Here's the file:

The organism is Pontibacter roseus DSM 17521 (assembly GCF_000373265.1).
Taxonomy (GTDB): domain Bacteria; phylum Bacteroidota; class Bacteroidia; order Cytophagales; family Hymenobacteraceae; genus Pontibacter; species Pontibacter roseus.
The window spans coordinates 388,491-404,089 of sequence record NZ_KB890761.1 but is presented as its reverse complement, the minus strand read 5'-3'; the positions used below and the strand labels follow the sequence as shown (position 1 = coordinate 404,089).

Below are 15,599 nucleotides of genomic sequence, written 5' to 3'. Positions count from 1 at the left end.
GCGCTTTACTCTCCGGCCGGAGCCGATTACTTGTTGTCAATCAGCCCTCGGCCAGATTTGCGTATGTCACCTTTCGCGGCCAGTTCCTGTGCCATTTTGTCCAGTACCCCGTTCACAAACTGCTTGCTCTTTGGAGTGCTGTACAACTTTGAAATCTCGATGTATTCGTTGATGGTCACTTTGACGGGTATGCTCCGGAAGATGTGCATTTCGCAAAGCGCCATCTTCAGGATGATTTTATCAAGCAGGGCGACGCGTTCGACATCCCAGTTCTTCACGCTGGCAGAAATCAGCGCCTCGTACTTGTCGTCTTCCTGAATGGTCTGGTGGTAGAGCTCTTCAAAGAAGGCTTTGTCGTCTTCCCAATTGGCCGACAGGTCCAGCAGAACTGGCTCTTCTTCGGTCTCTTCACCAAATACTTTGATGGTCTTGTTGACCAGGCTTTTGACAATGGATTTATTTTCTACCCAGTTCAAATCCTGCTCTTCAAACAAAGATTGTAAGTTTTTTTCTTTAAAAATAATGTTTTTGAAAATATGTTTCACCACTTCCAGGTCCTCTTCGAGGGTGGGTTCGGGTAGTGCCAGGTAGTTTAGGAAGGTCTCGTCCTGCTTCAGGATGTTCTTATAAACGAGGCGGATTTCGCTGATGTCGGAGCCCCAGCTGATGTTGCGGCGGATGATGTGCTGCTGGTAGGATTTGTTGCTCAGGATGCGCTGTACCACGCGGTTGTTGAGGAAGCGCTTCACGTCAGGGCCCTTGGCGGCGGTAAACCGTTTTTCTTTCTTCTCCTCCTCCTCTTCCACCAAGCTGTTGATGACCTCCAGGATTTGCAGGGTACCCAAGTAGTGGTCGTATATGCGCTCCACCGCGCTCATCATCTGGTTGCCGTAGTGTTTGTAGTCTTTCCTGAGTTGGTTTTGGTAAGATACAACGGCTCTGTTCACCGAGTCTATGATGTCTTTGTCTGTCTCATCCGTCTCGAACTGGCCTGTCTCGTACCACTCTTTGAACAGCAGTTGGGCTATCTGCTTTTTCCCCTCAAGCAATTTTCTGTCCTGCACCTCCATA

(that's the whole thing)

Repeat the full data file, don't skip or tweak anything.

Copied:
The organism is Pontibacter roseus DSM 17521 (assembly GCF_000373265.1).
Taxonomy (GTDB): domain Bacteria; phylum Bacteroidota; class Bacteroidia; order Cytophagales; family Hymenobacteraceae; genus Pontibacter; species Pontibacter roseus.
The window spans coordinates 388,491-404,089 of sequence record NZ_KB890761.1 but is presented as its reverse complement, the minus strand read 5'-3'; the positions used below and the strand labels follow the sequence as shown (position 1 = coordinate 404,089).

Below are 15,599 nucleotides of genomic sequence, written 5' to 3'. Positions count from 1 at the left end.
GCGCTTTACTCTCCGGCCGGAGCCGATTACTTGTTGTCAATCAGCCCTCGGCCAGATTTGCGTATGTCACCTTTCGCGGCCAGTTCCTGTGCCATTTTGTCCAGTACCCCGTTCACAAACTGCTTGCTCTTTGGAGTGCTGTACAACTTTGAAATCTCGATGTATTCGTTGATGGTCACTTTGACGGGTATGCTCCGGAAGATGTGCATTTCGCAAAGCGCCATCTTCAGGATGATTTTATCAAGCAGGGCGACGCGTTCGACATCCCAGTTCTTCACGCTGGCAGAAATCAGCGCCTCGTACTTGTCGTCTTCCTGAATGGTCTGGTGGTAGAGCTCTTCAAAGAAGGCTTTGTCGTCTTCCCAATTGGCCGACAGGTCCAGCAGAACTGGCTCTTCTTCGGTCTCTTCACCAAATACTTTGATGGTCTTGTTGACCAGGCTTTTGACAATGGATTTATTTTCTACCCAGTTCAAATCCTGCTCTTCAAACAAAGATTGTAAGTTTTTTTCTTTAAAAATAATGTTTTTGAAAATATGTTTCACCACTTCCAGGTCCTCTTCGAGGGTGGGTTCGGGTAGTGCCAGGTAGTTTAGGAAGGTCTCGTCCTGCTTCAGGATGTTCTTATAAACGAGGCGGATTTCGCTGATGTCGGAGCCCCAGCTGATGTTGCGGCGGATGATGTGCTGCTGGTAGGATTTGTTGCTCAGGATGCGCTGTACCACGCGGTTGTTGAGGAAGCGCTTCACGTCAGGGCCCTTGGCGGCGGTAAACCGTTTTTCTTTCTTCTCCTCCTCCTCTTCCACCAAGCTGTTGATGACCTCCAGGATTTGCAGGGTACCCAAGTAGTGGTCGTATATGCGCTCCACCGCGCTCATCATCTGGTTGCCGTAGTGTTTGTAGTCTTTCCTGAGTTGGTTTTGGTAAGATACAACGGCTCTGTTCACCGAGTCTATGATGTCTTTGTCTGTCTCATCCGTCTCGAACTGGCCTGTCTCGTACCACTCTTTGAACAGCAGTTGGGCTATCTGCTTTTTCCCCTCAAGCAATTTTCTGTCCTGCACCTCCATA